Now, let's look at a real-life scenario involving a U.S. district judge in Ohio with ties to Planned Parenthood, the nation's leading abortion provider.

CNN reports:

(CNN) — An Ohio federal district court judge blocked legislation that would have banned abortion in cases where a fetus is diagnosed with Down syndrome.
Republican Gov. John Kasich signed the legislation into law in December of last year, and it was scheduled to go into effect March 23. The legislation is now blocked until a final ruling is made in the lawsuit.
In a court order granting a preliminary injunction Wednesday, Southern District of Ohio Judge Timothy Black said that federal abortion law is "crystal clear" that "a State may not prohibit any woman from making the ultimate decision to terminate her pregnancy before viability."

A quick aside: My colleague Julia Duin recently delved into "Outlawing Down syndrome abortions: Isn't religion always part of this news story?" I, too, have explored the holy ghosts that have haunted much coverage of the Ohio legislation.

But for the purposes of this post, my focus is this specific question: Does news coverage of Black's ruling inform readers of his possible bias? In a case such as this, that seems like a pretty crucial detail, right?

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Popemania: How much coverage of Francis' visit to U.S. is too much?

Popemania: How much coverage of Francis' visit to U.S. is too much?

I got my first taste of Popemania in 1999.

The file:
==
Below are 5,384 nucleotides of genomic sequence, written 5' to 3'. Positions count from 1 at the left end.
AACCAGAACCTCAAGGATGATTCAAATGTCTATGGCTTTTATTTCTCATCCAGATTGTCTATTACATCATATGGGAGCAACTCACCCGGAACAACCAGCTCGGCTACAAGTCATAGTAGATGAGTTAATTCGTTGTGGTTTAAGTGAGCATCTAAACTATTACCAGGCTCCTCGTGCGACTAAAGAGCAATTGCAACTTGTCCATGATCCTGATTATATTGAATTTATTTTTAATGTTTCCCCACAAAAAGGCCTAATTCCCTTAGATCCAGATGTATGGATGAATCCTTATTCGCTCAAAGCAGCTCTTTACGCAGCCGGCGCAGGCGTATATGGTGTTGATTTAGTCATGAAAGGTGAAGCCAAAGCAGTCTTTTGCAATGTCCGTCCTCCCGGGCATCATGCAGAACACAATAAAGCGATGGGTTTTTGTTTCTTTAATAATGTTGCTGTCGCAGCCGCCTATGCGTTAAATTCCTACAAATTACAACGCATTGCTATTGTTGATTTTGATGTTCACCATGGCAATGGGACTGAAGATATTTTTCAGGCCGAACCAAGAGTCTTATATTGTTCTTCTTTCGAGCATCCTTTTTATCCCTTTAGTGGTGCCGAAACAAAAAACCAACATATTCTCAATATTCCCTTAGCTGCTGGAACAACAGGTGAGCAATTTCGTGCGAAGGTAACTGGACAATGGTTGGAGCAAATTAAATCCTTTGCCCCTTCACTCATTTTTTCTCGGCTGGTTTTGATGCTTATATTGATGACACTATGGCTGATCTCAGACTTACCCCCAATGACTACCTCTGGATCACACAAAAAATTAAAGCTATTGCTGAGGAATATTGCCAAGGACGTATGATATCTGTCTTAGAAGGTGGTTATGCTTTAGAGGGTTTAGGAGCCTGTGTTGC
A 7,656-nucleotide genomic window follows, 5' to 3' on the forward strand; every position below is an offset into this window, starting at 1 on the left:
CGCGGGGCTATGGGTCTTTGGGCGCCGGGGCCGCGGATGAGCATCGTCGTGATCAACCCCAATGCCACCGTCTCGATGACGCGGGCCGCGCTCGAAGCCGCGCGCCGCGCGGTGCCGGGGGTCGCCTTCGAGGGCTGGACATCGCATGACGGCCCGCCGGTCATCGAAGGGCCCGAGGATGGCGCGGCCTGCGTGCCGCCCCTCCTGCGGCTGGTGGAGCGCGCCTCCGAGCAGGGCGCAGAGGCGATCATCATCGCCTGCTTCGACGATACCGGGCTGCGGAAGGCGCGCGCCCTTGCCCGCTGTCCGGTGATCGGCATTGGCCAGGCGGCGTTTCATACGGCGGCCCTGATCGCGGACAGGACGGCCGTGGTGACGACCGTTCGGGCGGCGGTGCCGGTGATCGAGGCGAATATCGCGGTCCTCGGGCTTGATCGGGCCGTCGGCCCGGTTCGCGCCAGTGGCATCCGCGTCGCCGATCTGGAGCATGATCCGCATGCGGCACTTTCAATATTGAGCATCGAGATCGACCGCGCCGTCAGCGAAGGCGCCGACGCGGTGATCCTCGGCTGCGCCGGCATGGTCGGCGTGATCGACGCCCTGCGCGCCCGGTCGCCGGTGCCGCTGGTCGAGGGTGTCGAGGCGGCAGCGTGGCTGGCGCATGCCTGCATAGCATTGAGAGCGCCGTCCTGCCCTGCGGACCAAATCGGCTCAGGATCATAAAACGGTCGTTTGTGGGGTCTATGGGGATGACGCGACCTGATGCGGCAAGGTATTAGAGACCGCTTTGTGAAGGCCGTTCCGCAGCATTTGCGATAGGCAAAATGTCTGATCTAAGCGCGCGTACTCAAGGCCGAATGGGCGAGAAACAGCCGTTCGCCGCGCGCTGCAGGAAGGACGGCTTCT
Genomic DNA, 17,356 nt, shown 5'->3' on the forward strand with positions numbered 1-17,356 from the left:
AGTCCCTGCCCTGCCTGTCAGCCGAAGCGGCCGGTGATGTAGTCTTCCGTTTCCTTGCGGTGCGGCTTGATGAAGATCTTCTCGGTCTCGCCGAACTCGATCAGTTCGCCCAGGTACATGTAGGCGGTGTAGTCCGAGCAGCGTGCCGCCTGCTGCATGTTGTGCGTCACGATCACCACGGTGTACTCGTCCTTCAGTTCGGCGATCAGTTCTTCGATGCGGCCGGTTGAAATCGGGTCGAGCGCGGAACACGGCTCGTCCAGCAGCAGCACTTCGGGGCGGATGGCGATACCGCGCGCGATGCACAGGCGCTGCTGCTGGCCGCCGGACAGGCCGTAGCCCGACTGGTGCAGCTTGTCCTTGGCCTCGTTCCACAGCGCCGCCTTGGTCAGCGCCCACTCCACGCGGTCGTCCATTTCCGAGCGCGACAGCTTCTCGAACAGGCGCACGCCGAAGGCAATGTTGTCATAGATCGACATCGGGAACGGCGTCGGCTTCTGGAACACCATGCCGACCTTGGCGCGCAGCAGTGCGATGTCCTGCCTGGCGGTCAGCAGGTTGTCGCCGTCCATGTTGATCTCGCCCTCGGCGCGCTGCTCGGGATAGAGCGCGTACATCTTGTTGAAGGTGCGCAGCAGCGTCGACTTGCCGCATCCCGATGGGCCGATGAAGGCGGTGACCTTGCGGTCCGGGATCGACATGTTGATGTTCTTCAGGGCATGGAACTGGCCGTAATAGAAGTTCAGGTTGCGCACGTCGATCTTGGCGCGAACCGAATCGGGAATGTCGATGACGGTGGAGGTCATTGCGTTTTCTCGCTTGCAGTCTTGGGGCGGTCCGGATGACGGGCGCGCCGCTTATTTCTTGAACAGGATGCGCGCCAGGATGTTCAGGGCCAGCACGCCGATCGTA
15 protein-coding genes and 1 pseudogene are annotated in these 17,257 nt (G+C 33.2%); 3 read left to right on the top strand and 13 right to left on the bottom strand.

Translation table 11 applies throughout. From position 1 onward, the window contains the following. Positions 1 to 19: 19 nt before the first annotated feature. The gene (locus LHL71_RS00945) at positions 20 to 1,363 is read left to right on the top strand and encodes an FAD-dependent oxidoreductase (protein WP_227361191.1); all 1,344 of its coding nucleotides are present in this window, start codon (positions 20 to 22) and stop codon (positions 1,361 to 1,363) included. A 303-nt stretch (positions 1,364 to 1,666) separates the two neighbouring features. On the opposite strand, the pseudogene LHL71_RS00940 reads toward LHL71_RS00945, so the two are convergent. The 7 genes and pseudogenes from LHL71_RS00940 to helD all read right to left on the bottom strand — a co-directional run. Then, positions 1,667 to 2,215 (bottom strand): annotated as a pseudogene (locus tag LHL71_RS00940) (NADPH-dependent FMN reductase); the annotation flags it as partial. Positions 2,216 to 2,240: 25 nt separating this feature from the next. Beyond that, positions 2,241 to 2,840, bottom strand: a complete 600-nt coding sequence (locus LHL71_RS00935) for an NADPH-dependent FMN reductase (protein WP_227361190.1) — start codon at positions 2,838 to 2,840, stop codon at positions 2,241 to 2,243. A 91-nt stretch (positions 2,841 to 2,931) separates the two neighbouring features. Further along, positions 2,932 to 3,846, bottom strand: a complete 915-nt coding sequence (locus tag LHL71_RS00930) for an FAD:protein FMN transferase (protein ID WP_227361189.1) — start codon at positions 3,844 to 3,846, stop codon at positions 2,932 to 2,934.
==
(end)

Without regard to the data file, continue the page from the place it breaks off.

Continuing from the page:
The Oklahoman put me on an airplane and sent me to cover Pope John Paul II's visit to St. Louis. 

In my introductory post with GetReligion, I made this confession about that experience:

After nearly 10 years in the newspaper business, I knew how to chase fire trucks and police cars and burn the midnight oil with city councils and school boards. But my knowledge of the Roman Catholic Church was scant. Honestly, I had no idea what a diocese was. I didn't know the difference between a bishop and a cardinal. I had heard of the pope.
Despite a mild case of fear and trembling, I researched the basics of Catholic faith and prepared to handle the assignment. I wrote three or four Page 1 stories the week of the pope's visit. My favorite focused on a youth event where Catholic teens jammed to the ear-piercing beat of DC Talk's "Jesus Freak" before welcoming to the stage a gray-haired pontiff who walked with a cane.

No doubt, I perfected the unfine art of #PapalGoofs long before hashtags were cool.

My first pope story was a Page 1 Sunday advance on Oklahomans making the trek to see their spiritual leader in person. For The Oklahoman, John Paul's visit was a local story as much as a national and international headline.

All these years later, the same remains true for newspapers across the U.S.

While much of the local and regional coverage focuses on parishioners making the pilgrimage, a reader pointed us to a nuanced profile of Francis in the Dayton Daily News in Ohio: